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Denization is an obsolete or defunct process in England and Ireland and the later Kingdom of Great Britain, the United Kingdom, and the British Empire, dating back to the 13th century, by which an alien (foreigner), through letters patent, became a denizen, thereby obtaining certain rights otherwise normally enjoyed only by the King's (or Queen's) subjects, including the right to hold land. The denizen was neither a subject (with citizenship or nationality) nor an alien, but had a status akin to permanent residency today. While one could become a subject via naturalisation, this required a private act of Parliament (or latterly of a colonial legislature); in contrast, denization was cheaper, quicker, and simpler. Denization fell into obsolescence when the British Nationality and Status of Aliens Act 1914 simplified the naturalisation process.

Denization occurred by a grant of letters patent,[1] an exercise of the royal prerogative. Denizens paid a fee and took an oath of allegiance to the crown. For example, when Venetian mariner Gabriel Corbet was granted letters of denization in 1431 for service upon the seas to Henry V and Henry VI, he was required to pay 40 shillings into the hanaper for the privilege.[2]

The status of denizen allowed a foreigner to purchase property, although a denizen could not inherit property. Sir William Blackstone wrote "A denizen is a kind of middle state, between an alien and a natural-born subject, and partakes of both."[3] The denizen had limited political rights: he could vote, but could not be a member of parliament or hold any civil or military office of trust.[1] Denizenship has also been compared to the Roman civitas sine suffragio, although the rights of denizens were restricted by the Act of Settlement 1701, not by common or immemorial law.[4]

Denization was expressly preserved by the Naturalisation Act 1870[5] and by s25 of the British Nationality and Status of Aliens Act 1914.[a] According to the British Home Office, the last denization was granted to the Dutch painter Lawrence Alma-Tadema in 1873;[6] the Home Office considered it obsolete when the Prince of Pless applied for it in 1933, and instructed him to apply for naturalisation instead.[7] The British Nationality Act 1948, a major reform of citizenship law in Britain, made no mention of denization and neither abolished nor preserved the practice.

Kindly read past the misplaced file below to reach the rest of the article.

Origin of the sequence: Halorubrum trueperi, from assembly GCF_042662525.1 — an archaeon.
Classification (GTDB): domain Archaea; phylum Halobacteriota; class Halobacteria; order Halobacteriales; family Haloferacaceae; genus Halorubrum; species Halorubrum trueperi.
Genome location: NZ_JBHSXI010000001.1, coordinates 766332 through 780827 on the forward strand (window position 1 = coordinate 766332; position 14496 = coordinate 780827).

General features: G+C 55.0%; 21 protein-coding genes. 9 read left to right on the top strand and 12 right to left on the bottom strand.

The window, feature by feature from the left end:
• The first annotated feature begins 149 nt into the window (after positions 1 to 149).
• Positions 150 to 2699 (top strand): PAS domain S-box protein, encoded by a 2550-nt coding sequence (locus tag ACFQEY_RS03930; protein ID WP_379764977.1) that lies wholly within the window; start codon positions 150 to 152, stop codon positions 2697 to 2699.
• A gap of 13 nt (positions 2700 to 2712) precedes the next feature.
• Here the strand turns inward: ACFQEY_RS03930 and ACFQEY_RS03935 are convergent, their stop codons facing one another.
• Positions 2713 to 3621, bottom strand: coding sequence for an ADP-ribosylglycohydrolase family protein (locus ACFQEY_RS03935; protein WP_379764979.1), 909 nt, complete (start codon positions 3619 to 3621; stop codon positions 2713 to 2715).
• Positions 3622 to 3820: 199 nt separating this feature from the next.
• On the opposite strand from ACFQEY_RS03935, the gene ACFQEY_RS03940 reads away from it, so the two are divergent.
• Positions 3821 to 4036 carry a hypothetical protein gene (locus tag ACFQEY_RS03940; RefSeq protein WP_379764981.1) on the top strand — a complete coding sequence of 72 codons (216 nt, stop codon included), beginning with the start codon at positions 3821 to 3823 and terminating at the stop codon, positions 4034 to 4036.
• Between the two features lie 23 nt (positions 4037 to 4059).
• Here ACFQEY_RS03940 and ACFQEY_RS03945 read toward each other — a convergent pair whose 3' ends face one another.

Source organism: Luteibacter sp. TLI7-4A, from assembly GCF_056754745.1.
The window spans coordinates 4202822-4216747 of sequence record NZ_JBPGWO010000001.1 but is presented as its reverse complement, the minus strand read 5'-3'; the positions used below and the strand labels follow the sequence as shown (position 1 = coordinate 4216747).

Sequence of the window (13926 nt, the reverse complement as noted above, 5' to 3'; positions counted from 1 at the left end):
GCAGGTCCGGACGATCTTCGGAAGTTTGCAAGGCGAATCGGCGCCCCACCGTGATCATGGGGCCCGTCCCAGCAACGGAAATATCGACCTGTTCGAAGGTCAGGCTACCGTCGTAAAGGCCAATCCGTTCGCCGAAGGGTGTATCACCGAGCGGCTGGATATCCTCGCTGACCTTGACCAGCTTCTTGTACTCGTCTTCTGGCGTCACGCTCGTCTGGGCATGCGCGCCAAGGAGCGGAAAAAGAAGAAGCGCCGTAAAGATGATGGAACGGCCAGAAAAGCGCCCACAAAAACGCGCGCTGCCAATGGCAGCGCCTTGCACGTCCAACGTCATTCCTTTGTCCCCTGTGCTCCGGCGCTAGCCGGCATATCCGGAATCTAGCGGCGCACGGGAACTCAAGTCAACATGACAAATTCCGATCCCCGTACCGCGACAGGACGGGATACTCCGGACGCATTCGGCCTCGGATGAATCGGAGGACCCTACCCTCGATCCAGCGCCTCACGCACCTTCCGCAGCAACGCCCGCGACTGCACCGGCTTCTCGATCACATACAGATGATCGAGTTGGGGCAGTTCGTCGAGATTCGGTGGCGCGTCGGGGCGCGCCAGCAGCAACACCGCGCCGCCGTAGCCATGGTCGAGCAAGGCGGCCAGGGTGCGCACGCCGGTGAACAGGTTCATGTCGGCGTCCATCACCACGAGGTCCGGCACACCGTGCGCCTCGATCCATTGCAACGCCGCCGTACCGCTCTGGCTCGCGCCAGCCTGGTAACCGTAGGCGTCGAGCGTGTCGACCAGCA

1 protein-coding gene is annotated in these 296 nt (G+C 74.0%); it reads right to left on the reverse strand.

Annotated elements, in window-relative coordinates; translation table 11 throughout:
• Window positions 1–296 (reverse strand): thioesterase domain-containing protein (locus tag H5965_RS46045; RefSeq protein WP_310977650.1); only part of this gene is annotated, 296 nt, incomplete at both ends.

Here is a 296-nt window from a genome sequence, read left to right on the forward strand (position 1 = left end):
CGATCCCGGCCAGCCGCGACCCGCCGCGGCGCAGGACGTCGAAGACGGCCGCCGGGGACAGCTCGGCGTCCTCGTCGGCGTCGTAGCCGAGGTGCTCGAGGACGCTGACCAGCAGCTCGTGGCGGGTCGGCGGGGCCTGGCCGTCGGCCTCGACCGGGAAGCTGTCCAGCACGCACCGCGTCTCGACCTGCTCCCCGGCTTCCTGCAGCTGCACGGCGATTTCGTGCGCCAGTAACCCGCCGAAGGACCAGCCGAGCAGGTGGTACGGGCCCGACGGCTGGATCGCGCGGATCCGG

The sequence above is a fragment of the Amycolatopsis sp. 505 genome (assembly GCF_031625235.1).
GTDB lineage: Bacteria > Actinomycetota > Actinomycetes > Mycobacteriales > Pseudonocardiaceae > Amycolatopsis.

Denization, as an exercise of royal power, was applicable throughout the British dominion to all British subjects. That is, it was exercisable in the colonies. For example, denization occurred in the colony of New South Wales. As in Britain, the practice became obsolete to naturalisation, with the last known denization in 1848.[8]

The term denizen may also refer to any national of a country, whether citizen or non-citizen, with a right to remain in and return to the country. In the United States, before they were made citizens by statute, unassimilated Native Americans, although born on U.S. soil, were not deemed to be citizens of the United States or any state, but of a domestic dependent nation contained within the United States but whose members are not even nationals of it, but denizens of it, with a right to remain in and return to their reserved territories.

See also[edit]


  1. ^ a b  One or more of the preceding sentences incorporates text from a publication now in the public domainChisholm, Hugh, ed. (1911). "Denizen". Encyclopædia Britannica. 8 (11th ed.). Cambridge University Press. p. 22.
  2. ^ Susan Rose, "Corbet, Gabriel (fl. 1427–1454)", Oxford Dictionary of National Biography, Oxford University Press, 2004
  3. ^ Blackstone: Commentaries, Book 1, Chapter X, p374
  4. ^ Berry, p.491; the restrictions originally applied to naturalised citizens also.
  5. ^ Chisholm 1911.
  6. ^ "Nationality instructions: volume 2 - Publications - GOV.UK".
  7. ^ Berry, p.490
  8. ^ Anthea.Brown (16 December 2015). "Naturalization / Citizenship Guide".